Daniel - June 1, 2011 9:03 PM

Are you responding to me Russ? What did I say that was so upsetting? Did I say to drink soda or eat anything bad? What I'm basically saying is that it's not very realistic to eat 400 or more calories of non-starchy vegetables. To give some examples: 1 pound of broccoli is about 150 calories. A pound of spinach is about 120 calories. So 270 calories of broccoli and spinach is already 2 pounds of vegetables. This already seems like enough for one day. So if 2 pounds of vegetables is already close to 300 calories, how can anyone realistically consume enough vegetables to meet this 30-60% requirement? For 1200 calories a day, this would mean a minimum of about 400 calories of vegetables a day, a lot more than 2 pounds of vegetables. That's why I'm saying that 10-30% of calories from vegetables makes much more sense. The whole grains and potatoes should also be 20% or more, not less.

Emily Boller - June 2, 2011 7:59 AM

Russ was referring to the very first comment by shels.

Donna Crombie - June 2, 2011 8:53 AM

I have been toying with being vegan off and on for years. I joined Dr. Fuhrman's member center and started seriously following ETL on March 30, 2011 because I was terrified of some physical problems I was having. I am 52 and have already had double bypass surgery and am overweight with type 2 diabetes, HBP and high cholesterol. My husband is 16 years older than me and I have no children. I am going to have to take care of myself and possibly my husband, and I want some quality in my life. I have lost some weight and reduced my BP medicine. It is taking some time because of how much my body has to heal, but some days I feel a lot better. I hope I haven't waited too long to avoid dementia and long term care. Thank you so much Emily for all your writings and encouragement. Thank you Dr. Fuhrman for sharing your knowledge this way. Thank you to everyone for your posts. I hope I never go back to where I was.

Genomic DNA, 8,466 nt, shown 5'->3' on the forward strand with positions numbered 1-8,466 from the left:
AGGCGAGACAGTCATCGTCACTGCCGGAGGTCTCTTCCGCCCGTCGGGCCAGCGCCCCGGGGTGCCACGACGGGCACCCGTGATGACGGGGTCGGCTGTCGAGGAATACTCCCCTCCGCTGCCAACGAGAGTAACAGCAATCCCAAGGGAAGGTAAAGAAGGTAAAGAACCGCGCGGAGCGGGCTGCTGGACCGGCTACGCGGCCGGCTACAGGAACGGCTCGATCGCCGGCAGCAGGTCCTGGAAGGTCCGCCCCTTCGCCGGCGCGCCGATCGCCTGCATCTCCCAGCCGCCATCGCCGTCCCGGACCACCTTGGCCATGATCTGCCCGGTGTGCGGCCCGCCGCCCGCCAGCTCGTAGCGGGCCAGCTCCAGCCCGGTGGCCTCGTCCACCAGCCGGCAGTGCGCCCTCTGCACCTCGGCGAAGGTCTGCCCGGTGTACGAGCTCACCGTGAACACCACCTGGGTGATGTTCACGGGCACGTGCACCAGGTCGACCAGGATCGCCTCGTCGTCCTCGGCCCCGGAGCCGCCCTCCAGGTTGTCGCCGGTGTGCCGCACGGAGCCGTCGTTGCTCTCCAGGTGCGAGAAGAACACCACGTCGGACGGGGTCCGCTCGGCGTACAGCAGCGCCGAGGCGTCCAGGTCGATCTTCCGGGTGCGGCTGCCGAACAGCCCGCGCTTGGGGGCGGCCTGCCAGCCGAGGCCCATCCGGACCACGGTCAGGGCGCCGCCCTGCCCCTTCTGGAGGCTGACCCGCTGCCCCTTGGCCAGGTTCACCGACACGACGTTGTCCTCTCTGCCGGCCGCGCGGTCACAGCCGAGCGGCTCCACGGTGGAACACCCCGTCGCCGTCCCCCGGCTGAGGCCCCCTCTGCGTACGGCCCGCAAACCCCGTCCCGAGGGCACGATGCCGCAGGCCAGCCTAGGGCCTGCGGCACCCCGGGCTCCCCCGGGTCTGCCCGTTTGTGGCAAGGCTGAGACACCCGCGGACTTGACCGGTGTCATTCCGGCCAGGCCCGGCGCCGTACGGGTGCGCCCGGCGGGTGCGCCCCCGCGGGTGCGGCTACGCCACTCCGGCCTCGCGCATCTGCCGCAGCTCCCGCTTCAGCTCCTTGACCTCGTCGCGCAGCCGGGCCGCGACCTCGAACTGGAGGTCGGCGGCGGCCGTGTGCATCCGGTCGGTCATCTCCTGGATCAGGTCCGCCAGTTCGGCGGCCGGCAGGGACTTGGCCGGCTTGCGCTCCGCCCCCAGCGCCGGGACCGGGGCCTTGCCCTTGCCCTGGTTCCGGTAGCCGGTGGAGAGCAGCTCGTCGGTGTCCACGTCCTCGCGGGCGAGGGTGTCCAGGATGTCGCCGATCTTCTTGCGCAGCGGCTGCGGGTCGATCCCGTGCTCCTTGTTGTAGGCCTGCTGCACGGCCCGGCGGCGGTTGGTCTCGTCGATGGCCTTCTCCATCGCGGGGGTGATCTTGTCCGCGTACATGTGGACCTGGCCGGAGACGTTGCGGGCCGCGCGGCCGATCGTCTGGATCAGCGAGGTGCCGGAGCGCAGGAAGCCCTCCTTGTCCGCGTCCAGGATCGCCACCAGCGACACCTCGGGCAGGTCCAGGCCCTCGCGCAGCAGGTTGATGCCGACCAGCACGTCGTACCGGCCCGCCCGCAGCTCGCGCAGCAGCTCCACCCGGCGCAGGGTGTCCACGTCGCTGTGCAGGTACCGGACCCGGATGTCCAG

Deana Ferreri, Ph.D. - June 2, 2011 10:28 AM

Daniel,

The 30-60% of calories per day from vegetables is not just non-starchy vegetables - it includes starchy vegetables as well. So the volume of vegetables is not as difficult to consume as you said in your comment.

Michael - June 2, 2011 12:48 PM

Deana,

thank you for clarifying that. I get confused sometimes because the pyramid groups potatoes and grains together in a different section. I would assume this refers only to white potatoes, correct? I would think sweet potatoes would be in the base.

Joel Fuhrman, M.D. - June 2, 2011 3:26 PM

Correct Michael, just white potatoes.

Daniel - June 2, 2011 6:39 PM

Thats does make it much easier. I would still say something like 20-50% is a little better than 30-60%. I would also change the grains category to 20% or more instead of less, especially for those who are more active and have no weight problems. Other than that, I think everything else is great.

Claudia Bullock - June 3, 2011 8:16 AM

Hi Daniel,

Personally, I think the 30-60% range is good to shoot for, while limiting the grains and potatoes to 20% or less of the total calories. This is basically because the colorful starchy vegetables, while comparable calorically to the grains and white potatoes, are much more nutrient dense. Also, I generally have found these colorful foods to be more flavorful and less bland than grains and white potatoes. Interestingly, when I was following a more grain-based diet, not only was my food more colorless, I also found that my complexion was rather pale and colorless. Now, with the more vegetable based diet, I think I've got great color.